One of the mysteries of the English language finally explained.
A dimensionless number used in hydrodynamics to indicate how well a particular model works in relation to a real system.
- ‘In that article I talked about ratios of length, width and depth; I talked about wave drag and Froude numbers; I used lots of boat analogies (if none of that rings a bell you need to dig your last issue out and read it before going on here).’
- ‘To this day, Froude numbers are used in boat design, and if you look at any boat-built-to-go-fast, from the racing shell to an America's Cup yacht, they all have the same long, sleek shape.’’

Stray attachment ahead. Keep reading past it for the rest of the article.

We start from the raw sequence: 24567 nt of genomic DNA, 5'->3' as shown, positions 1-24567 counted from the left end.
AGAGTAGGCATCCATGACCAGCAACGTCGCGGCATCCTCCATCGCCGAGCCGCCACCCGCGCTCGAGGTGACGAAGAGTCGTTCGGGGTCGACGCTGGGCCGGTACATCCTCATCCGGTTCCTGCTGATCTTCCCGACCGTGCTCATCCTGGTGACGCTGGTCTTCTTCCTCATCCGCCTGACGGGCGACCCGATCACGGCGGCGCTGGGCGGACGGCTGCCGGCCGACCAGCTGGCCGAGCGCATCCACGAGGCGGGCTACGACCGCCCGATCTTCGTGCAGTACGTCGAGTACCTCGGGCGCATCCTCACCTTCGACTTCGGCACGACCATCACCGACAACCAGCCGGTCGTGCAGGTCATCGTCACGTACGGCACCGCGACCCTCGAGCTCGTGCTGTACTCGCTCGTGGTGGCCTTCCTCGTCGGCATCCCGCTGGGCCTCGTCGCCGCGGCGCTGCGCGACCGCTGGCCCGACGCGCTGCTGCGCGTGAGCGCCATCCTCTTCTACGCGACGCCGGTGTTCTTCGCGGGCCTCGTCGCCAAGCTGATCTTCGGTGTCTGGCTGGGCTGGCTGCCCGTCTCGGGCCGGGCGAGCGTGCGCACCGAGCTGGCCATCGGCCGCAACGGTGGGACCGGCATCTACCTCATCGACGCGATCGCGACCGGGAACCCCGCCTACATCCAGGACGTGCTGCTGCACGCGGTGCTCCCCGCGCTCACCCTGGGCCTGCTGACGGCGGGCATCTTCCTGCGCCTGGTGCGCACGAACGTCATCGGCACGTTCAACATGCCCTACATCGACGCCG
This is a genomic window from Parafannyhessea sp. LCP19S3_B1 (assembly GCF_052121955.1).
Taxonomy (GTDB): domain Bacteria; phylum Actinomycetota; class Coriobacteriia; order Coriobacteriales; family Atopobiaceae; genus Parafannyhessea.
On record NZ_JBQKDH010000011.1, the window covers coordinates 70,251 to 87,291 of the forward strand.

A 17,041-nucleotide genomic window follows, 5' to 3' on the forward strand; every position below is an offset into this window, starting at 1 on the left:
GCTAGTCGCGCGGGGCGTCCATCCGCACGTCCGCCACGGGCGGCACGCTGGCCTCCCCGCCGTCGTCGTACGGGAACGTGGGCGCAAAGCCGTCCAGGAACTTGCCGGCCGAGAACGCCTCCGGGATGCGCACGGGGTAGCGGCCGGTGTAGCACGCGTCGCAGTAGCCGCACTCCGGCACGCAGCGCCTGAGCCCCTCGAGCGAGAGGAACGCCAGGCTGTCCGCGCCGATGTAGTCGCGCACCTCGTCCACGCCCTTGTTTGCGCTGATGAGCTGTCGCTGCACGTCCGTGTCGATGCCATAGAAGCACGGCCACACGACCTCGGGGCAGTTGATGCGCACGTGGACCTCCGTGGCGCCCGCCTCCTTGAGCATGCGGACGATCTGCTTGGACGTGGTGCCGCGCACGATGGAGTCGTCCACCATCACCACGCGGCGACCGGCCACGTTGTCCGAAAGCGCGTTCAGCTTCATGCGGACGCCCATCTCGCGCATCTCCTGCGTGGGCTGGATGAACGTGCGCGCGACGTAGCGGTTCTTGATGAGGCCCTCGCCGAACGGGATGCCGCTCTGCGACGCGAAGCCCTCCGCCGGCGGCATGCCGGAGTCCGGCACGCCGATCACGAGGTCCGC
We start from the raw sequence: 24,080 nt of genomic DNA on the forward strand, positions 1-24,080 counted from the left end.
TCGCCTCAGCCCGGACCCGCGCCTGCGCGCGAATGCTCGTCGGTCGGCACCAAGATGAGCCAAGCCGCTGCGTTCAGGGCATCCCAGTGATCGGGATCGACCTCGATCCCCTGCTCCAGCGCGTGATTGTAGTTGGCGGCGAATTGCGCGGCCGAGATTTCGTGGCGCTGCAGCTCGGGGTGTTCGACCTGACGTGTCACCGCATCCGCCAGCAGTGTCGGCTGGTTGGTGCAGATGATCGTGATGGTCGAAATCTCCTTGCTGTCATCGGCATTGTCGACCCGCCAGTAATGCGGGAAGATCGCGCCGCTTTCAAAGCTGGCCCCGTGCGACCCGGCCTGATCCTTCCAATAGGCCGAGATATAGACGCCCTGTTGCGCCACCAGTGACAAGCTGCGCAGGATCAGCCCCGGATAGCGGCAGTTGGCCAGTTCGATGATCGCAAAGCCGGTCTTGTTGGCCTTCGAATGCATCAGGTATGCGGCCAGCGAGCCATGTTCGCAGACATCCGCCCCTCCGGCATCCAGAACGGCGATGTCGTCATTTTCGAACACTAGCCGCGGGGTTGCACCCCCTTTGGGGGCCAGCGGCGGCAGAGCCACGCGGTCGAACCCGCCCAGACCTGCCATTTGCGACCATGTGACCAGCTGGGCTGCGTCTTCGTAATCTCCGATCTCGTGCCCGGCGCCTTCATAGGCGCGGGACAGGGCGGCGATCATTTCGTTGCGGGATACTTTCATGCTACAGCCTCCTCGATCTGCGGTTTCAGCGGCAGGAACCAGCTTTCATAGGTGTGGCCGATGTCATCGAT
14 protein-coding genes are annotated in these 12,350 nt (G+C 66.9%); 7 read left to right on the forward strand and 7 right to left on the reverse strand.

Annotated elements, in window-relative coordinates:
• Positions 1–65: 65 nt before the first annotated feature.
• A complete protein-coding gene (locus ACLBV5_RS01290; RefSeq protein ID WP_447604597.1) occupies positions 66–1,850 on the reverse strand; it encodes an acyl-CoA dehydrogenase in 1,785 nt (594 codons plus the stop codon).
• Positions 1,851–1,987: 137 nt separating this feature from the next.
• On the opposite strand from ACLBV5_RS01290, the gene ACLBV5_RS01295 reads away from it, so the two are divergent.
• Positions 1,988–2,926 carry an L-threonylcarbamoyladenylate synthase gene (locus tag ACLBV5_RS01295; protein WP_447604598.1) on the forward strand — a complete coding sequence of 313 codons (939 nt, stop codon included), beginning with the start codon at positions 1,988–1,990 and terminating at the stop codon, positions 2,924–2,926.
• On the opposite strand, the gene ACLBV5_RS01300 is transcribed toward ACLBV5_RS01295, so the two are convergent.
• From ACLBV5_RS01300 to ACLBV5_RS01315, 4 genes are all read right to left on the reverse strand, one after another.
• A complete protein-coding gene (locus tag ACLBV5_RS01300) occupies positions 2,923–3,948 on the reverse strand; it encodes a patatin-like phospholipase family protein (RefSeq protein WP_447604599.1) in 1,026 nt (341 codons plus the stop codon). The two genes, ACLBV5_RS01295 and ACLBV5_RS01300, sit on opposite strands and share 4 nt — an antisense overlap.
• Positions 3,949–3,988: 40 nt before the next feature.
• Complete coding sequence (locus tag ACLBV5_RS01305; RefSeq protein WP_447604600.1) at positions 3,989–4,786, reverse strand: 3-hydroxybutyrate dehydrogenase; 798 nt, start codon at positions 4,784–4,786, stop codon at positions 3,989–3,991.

- ‘From the Froude numbers he could compute the speeds of the different dinosaur species he had data for.’
- ‘As suggested here, internal Froude number may be interpreted as a measure of maneuverability.’
- ‘Locomotion velocity, usually expressed as absolute distance per second, might be more appropriately measured in body lengths per second, or possibly defined as the nondimensional Froude number.’
Mid 19th century: named after William Froude (1810–79), English civil engineer.
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